According to the latest newsletter sent out to the official Fall Out Boy fan club; “The Take Over, The Breaks Over” will be the next single off of the groups platinum selling album Infinity on High.
If you missed Fall Out Boy performing “Thnks fr the Mmrs” live on “The Tonight Show with Jay Leno” you can check out the video below.
In their third segment of “A Conversation with Pete and Mark” Pete Wentz interviews Mark Hoppus and they talk about The Honda Civic Tour and what to expect from both +44 and Fall Out Boy’s shows. Check out the video here.
Fall Out Boy has announced that due to personal issues beyond the bandÃƒ¢Ã¢”š¬Ã¢”ž¢s control, the first few weeks of The Honda Civic Tour have been delayed. These shows will be rescheduled to the end of the tour.
Fall Out Boy bassist Pete Wentz says, “Just wanted to give everyone a heads up, we are planning on this being the biggest and best Fall Out Boy show that we could possibly have. Unfortunately, because of some personal issues we had to delay the tour a few weeks. We want to put on the best possible show we can and know that this extra couple of weeks will give us the time to put ourselves in the right place to put on the best show we can. The shows from the earlier part of the tour will be rescheduled to the end but all tickets will be honored for all moved shows. Again we apologize. Our fans really mean the world to us and I promise the wait will be well worth it.”
The only show that could not be rescheduled due to routing conflicts is the Sacramento show. Ticket holders for the Sacramento show can refund their tickets and can also re-buy tickets for the Concord date at point of purchase. Tickets may also be exchanged at Concord box office night of show for comparable price level, subject to availability. Refunds for all rescheduled shows will be given at point of purchase.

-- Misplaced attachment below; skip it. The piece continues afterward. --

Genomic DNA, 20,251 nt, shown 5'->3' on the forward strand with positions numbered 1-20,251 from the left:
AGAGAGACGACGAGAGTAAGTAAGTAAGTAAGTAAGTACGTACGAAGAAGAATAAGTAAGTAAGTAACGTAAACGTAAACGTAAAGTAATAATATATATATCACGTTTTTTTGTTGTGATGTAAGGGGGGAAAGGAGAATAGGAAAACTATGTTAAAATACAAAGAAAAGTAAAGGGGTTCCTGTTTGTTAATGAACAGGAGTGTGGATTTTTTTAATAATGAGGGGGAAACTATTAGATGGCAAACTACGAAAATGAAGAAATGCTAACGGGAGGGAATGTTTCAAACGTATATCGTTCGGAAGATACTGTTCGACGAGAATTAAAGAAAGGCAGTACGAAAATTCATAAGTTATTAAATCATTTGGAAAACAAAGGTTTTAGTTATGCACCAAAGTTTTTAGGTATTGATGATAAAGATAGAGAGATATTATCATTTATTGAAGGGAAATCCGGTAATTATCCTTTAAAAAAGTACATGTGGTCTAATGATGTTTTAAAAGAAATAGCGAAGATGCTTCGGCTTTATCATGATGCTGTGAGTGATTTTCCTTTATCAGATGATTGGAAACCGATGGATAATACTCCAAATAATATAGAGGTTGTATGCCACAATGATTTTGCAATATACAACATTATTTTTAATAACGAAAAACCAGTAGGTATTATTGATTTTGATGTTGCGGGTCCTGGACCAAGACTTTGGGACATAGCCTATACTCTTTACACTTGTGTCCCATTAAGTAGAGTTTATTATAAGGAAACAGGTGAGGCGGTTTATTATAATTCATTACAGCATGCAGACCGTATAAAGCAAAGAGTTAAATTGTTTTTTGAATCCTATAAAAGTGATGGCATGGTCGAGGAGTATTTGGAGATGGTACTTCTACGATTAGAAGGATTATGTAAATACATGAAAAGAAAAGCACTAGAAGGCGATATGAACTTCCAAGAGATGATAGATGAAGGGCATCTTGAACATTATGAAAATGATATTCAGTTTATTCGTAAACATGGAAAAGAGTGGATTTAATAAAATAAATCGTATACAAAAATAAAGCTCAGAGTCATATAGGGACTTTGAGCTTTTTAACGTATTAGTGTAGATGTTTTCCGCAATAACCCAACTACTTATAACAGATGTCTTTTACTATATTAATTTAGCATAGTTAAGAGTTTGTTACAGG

The Honda Civic Tour updated schedule is as follows (dates and venues subject to change):
May 11 Coors Amphitheater Denver, CO
May 12 Verizon Wireless Amphitheater Kansas City, MO
May 13 Mid America RCC Council Bluffs, IA
May 15 Mark of Quad Cities Moline, IL
May 16 Target Center Minneapolis, MN
May 17 The Bradley Center Milwaukee, WI
May 18 Verizon Wireless Amphitheater St. Louis, MO
May 20 Blossom Music Center Cleveland, OH
May 21 Riverbed Music Center Cincinnati, OH
May 22 Post-Gazette Pavilion Pittsburgh, PA
May 23 Verizon Wireless Amphitheater Virginia Beach, VA
May 25 The Bell Centre Montreal, QC
May 26 Molson Amphitheater Toronto, ON
May 27 DTE Energy Music Theatre Detroit, MI
May 28 Darien Lakes Per. Arts Center Buffalo, NY
May 30 Saratoga Per. Arts Center Saratoga, NY
May 31 Tweeter Center Boston, MA
June 1 Tweeter Center Philadelphia, PA
June 2 New England Dodge Music Center Hartford, CT
June 4 Merriweather Post Pavilion Columbia, MD
June 5 Nikon at Jones Beach Theater Wantaugh, NY
June 6 PNC Bank Arts Center Holmdel, NJ
June 8 Verizon Wireless Amphitheater Indianapolis, IN
June 10 Charter One Pavilion Chicago, IL
June 11 Charter One Pavilion Chicago, IL
June 13 Verizon Wireless Amphitheater Charlotte, NC
June 14 Hi Fi Buys Amphitheater Atlanta, GA
June 15 Ford Amphitheater Tampa, FL
June 16 Sound Advice Amphitheater West Palm Beach, FL
June 18 CWM Pavilion Houston, TX
June 19 Smirnoff Music Centre Dallas, TX
June 20 Verizon Wireless Amphitheater San Antonio, TX
June 22 Cricket Pavilion Phoenix, AZ
June 23 The Forum Los Angeles, CA
June 24 The Pearl Las Vegas, NV
June 25 The E Center Salt Lake City, UT
June 27 Tacoma Dome Tacoma, WA
June 28 Pacific Coast Coliseum Vancouver, BC
June 29 The Rose Garden Arena Portland, OR
June 30 Sleep Train Pavilion Concord, CA
July 1 Coors Amphitheater San Diego, CA
July 2 The Honda Center Anaheim, CA